Season 6 is now out and available summing up all our experience gathered over the years.
Where this blog ends, my new eBook starts giving your the real countdown for a successful home exchange:

Available for only $0.99 on Amazon. Treat yourself to an exciting trip to Europe from your armchair and pick up all the tips you need for a successful home swap. Happy travels!

Tuesday, September 6, 2016

Good Advice for Home Swaps


Glad to be at home after almost three months although we only had outstanding exchanges!
How otherwise would you be able to afford such an extended trip to Europe?

The house is still standing and in very good condition. One one occasion we had to sweep the garage first from sand, find pots and pans that had been rearranged in the kitchen. This year, we had nothing of that sort and are still in touch with our exchange partners; even met up with the ones we exchanged with 3 years ago. Elisabeth, that was her name, even started a blog about her experience. So if you want to hear a second opinion, go to her website on Facebook.

Every year you learn something new or you take away an idea from one of the houses that you are staying in. We were so impressed by the garden decorations in Luxembourg that we're already looking to implement such a mirror here as well.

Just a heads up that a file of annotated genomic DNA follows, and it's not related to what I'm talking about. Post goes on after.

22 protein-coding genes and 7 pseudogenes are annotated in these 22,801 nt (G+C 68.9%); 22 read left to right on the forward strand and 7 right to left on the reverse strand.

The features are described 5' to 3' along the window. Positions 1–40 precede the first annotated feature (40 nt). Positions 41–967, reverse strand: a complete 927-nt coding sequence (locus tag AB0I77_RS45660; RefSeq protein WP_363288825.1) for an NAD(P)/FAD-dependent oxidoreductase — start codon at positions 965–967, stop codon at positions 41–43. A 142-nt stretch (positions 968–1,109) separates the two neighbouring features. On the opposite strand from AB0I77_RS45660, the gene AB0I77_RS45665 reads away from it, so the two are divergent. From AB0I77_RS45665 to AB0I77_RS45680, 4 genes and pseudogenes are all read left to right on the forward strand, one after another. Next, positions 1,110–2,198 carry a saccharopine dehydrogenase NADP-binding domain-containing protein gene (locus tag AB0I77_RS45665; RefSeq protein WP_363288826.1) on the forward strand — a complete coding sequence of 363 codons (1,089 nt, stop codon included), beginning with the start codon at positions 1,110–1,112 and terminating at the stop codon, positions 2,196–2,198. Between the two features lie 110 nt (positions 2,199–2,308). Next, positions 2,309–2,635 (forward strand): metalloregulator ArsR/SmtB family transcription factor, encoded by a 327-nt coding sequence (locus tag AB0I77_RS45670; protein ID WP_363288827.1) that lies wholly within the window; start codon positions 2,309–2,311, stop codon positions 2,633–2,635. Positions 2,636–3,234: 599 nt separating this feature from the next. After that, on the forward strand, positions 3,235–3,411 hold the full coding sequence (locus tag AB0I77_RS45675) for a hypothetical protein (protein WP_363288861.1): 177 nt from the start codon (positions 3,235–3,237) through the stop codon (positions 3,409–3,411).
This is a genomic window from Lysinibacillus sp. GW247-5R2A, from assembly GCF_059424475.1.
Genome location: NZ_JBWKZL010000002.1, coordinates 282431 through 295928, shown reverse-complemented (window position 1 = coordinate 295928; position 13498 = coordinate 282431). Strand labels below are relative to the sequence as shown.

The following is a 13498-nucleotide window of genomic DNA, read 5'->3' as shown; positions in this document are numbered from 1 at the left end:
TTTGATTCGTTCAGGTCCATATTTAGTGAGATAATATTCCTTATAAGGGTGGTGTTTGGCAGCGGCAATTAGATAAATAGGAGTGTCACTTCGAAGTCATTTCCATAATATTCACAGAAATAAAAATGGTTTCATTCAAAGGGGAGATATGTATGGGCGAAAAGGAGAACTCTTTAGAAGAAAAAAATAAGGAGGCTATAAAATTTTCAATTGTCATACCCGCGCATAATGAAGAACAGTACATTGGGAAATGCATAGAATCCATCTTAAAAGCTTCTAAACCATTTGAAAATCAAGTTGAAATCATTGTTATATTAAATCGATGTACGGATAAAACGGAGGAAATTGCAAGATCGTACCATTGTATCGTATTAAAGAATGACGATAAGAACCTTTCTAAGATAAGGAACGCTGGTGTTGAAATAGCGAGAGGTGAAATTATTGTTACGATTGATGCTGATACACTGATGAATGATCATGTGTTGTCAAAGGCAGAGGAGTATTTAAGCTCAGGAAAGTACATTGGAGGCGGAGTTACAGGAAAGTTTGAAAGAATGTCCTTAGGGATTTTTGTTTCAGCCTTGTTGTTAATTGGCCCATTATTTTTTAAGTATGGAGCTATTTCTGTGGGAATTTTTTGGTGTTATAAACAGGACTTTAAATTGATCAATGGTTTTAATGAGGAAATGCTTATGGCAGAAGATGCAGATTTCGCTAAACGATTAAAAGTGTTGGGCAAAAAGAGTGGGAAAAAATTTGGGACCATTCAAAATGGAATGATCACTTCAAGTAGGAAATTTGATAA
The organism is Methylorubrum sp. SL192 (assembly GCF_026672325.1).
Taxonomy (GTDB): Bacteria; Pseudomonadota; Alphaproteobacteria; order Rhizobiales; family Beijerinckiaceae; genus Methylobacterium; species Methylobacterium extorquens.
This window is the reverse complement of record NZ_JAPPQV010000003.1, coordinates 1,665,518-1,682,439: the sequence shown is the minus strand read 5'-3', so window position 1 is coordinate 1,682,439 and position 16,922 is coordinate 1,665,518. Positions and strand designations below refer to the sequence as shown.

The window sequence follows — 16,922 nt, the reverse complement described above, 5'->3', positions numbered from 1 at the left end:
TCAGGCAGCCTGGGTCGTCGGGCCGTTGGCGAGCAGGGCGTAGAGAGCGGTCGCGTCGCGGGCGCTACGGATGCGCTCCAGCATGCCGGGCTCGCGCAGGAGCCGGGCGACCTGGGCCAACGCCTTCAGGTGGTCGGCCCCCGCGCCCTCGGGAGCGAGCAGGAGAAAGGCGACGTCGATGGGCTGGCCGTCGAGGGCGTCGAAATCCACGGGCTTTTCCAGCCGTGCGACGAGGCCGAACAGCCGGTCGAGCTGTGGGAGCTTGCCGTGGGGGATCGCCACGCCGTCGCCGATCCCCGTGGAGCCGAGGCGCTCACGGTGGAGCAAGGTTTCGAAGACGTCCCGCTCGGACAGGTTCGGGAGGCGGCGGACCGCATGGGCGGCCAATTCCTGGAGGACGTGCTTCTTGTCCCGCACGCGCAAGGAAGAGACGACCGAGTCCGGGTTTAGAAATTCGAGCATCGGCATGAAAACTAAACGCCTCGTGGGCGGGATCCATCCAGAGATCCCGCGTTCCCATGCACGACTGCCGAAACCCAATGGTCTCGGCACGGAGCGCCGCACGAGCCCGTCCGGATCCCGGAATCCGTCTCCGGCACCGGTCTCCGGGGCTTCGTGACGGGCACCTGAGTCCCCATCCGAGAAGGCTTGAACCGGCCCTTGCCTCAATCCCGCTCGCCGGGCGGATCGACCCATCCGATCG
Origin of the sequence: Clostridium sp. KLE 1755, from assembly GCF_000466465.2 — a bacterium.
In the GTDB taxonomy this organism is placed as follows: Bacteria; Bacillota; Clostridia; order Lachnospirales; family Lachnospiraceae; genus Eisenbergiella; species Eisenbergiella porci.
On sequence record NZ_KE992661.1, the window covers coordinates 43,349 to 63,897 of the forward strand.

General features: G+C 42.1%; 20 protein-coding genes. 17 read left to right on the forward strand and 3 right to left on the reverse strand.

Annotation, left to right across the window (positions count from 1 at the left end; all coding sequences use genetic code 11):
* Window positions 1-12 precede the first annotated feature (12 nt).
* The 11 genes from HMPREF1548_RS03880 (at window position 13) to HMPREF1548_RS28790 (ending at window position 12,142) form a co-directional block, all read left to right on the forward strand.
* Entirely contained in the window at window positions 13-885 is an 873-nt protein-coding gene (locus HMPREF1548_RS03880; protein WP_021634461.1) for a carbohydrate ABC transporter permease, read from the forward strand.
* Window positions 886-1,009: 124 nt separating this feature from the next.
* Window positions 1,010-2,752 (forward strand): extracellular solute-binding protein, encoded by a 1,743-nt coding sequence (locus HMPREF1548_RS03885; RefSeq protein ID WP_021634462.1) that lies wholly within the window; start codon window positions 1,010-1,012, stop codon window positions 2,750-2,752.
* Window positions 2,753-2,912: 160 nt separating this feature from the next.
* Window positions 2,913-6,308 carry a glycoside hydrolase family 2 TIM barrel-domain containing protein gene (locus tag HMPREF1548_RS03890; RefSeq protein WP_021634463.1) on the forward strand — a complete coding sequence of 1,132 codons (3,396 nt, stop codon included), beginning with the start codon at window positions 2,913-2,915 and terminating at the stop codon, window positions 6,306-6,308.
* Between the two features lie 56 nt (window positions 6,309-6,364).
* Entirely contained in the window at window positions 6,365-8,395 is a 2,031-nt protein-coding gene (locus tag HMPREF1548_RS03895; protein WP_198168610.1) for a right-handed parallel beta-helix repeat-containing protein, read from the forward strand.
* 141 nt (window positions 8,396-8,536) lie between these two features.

From the start, I advised to have an owner's closet where you can put away precious heirlooms etc. Since we downsized to this smaller home we have to lock away these items elsewhere. Note to self: As you are getting older, my dear, do write down where you hid what! It seems such a trivial piece of advice but I'm still looking for my favorite little ornaments, a set of 5 sheep that I hid last year...

We learned this summer that it is wonderful to meet up with the prospective exchange partners. We do not necessarily want to stay in the same house with them, however. We prefer to meet them and then are prepared to spend the night in a hotel. When the Buckleys arrive with all their luggage for 3 months, it always feels like we're moving in and crowding in on the others. And in spite of their house description, there may not be sufficient beds for everybody when couples are used to sleep in separate beds. Sounds like a very intimate detail, but better be practical about it.